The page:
See it if you want to hear people shouting nonsensically about nothing & if you enjoy shows that lack a decent plot/character development
Don't see it if you dislike 25-minute monologues, if you dislike racist stereotypes, or if you want a show of substance.
See it if A bravura performance by Phyllicia Rashad. Truly one for the ages.
Don't see it if Almost sadistic in its sadness. The heavy Southern accents are sometimes difficult to understand.
See it if You like real life family situation dramas that are exquisitely well-written and perfectly cast.
Don't see it if You have no feelings for others and live in a box or cave.
See it if You like Phylicia Rashad and want to see her phenomenal skills in action. And you enjoy incredibly well done staging.
Don't see it if You aren't a fan of long winded monologues about god. The second act contains a 20min monologue that, while excellently executed, is tiring.
See it if you love airing-of-family-laundry dramas in the vein of August Osage; you want to see the sheer technicality & power in Ms. Rashad's acting.
Don't see it if you dislike plays about faith or dysfunctional families. Or if you are looking for a real punch in the gut--the script is oddly distancing.
See it if you want to see a truly astonishing piece of acting. Phylicia Rashad is an emotional tornado tearing up the stage of the Public
Don't see it if you don't like serious drama; this is an emotional play about faith, loss and love of family
See it if Go! It creaks, moans, is heavy & brilliant. Phylicia R is magnificent. Cast is great, shout-out to Alana A. Set is alive! Directionsogood.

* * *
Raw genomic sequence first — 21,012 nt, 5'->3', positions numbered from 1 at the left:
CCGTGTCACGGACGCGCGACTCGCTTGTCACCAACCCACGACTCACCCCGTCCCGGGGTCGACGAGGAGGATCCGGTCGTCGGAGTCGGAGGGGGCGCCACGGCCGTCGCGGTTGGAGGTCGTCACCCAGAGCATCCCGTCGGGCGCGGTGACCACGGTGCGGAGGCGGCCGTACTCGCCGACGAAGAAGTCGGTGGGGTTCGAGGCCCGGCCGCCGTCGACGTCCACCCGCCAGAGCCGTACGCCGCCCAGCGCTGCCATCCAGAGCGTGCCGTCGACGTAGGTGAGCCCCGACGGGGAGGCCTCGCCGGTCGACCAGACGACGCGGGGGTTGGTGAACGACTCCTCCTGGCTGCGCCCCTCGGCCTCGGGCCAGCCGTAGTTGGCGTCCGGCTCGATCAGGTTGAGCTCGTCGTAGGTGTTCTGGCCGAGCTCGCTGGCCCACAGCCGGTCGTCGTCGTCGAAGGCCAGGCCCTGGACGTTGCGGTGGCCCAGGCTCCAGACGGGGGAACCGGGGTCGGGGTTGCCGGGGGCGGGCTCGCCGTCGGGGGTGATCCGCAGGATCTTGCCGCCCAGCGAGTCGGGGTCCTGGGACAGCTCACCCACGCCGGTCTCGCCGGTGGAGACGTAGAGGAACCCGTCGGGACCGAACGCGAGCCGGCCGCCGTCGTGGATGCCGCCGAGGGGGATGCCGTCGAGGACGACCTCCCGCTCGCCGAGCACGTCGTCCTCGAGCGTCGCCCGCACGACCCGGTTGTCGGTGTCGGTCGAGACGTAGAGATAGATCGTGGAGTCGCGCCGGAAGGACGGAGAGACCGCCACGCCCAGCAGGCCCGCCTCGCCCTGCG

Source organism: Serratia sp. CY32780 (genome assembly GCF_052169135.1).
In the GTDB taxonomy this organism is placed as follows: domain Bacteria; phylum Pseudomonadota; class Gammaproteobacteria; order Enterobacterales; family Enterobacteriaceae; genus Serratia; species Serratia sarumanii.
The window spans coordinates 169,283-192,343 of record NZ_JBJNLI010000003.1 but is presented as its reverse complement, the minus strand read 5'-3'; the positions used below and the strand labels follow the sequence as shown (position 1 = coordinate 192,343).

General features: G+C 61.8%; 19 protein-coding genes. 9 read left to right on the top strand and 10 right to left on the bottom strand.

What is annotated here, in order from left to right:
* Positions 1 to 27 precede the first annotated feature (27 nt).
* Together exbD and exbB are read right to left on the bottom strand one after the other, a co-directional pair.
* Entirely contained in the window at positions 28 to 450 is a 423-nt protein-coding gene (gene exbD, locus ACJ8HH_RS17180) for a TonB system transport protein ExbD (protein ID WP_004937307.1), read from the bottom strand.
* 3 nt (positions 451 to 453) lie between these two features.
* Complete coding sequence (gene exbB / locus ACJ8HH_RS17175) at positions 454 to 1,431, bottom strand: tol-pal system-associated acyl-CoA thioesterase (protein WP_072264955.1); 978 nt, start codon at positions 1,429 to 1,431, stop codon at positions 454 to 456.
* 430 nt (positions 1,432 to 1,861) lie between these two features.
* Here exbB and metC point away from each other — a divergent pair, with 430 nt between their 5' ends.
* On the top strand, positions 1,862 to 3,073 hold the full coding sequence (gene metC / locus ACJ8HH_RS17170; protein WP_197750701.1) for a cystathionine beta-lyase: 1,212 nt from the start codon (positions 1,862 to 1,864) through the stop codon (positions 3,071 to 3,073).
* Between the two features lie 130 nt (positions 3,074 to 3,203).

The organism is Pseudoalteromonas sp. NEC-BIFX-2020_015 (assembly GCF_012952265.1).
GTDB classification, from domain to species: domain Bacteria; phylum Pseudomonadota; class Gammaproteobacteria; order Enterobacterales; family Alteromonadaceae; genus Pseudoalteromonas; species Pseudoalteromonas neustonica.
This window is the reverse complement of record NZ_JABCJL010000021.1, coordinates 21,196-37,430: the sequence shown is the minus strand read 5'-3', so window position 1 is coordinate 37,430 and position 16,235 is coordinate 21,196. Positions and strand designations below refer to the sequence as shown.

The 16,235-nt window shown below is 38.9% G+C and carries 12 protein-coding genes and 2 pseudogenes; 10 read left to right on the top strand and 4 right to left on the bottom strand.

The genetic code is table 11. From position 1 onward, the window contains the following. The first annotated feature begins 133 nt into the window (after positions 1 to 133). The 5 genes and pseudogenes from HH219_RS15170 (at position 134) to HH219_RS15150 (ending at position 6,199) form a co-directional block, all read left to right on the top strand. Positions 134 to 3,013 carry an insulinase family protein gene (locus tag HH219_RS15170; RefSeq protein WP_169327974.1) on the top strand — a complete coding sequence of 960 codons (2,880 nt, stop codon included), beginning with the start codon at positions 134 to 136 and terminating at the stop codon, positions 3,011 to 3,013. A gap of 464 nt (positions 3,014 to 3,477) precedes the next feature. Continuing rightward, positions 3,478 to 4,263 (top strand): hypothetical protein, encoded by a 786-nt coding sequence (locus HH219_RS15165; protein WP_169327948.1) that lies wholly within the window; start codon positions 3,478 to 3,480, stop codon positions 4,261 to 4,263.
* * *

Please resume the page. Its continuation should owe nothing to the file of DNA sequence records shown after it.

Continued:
Don't see it if 'uneven' is a dirty word: if you can absorb whisky, God, starlight mints, Shakespeare, cake, friends, doubt without exploding, you're good
See it if want to see a terrific performance by Phylicia Rashad..
Don't see it if you enjoy a cohesive two act play. Act 2 was weak , unbelievable and despite a strong performance a 30+ min monologue with God? Really?
See it if To watch Ms. Rashad tear the roof off. Tarrell Alvin McCraney's writing. Wonderful, balanced ensemble. It's going to rip out your heart.
Don't see it if You don't tolerate religious characters. You don't want something so intense. But that'd be a shame.
See it if If you enjoy shows with a huge dependence on the spiritual. If you want to see Phylicia Rashad in a tour de force performance. A perfect set
Don't see it if You can't tolerate constant screeching voices trying to outdo each other so very little is understandable. Ranting, wailing is not for you.
See it if The stage set is amazing. The cast interaction was tight and authentic. Painful story of a modern day, female, Job.
Don't see it if Not a light show. Draws on family secrets, race, belief in God.
See it if You believe that Tarell Alvin McCraney is the great playwright many institutions want him to be, or hope Phylicia Rashad can make it work.
Don't see it if Potential alone isn't enough for you and/or you don't want to saddle Rashad with trying to save this unsustainable failure of playwriting.
See it if you want to see Phylicia Rashad in powerful, career-defining performance. Her work here is well worth the price of admission.
Don't see it if long monologues and stylized language aren't your thing. The show sometimes gets lost in itself, but the performances are fantastic.